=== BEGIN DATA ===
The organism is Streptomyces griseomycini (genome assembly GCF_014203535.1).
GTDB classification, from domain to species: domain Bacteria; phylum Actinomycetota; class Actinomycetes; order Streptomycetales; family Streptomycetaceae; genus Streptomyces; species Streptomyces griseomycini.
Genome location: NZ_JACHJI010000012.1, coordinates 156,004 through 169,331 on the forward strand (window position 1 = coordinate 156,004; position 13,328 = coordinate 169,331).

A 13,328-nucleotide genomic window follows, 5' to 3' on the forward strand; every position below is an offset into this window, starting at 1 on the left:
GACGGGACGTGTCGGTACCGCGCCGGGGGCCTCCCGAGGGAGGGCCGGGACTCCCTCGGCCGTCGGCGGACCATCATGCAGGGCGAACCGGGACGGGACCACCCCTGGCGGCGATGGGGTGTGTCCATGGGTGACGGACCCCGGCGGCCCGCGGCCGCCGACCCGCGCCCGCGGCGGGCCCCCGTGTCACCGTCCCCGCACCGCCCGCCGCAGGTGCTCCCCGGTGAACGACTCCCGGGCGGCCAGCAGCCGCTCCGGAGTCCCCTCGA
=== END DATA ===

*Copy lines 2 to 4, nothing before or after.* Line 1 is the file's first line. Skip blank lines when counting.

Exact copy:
GTDB classification, from domain to species: domain Bacteria; phylum Actinomycetota; class Actinomycetes; order Streptomycetales; family Streptomycetaceae; genus Streptomyces; species Streptomyces griseomycini.
Genome location: NZ_JACHJI010000012.1, coordinates 156,004 through 169,331 on the forward strand (window position 1 = coordinate 156,004; position 13,328 = coordinate 169,331).

A 13,328-nucleotide genomic window follows, 5' to 3' on the forward strand; every position below is an offset into this window, starting at 1 on the left: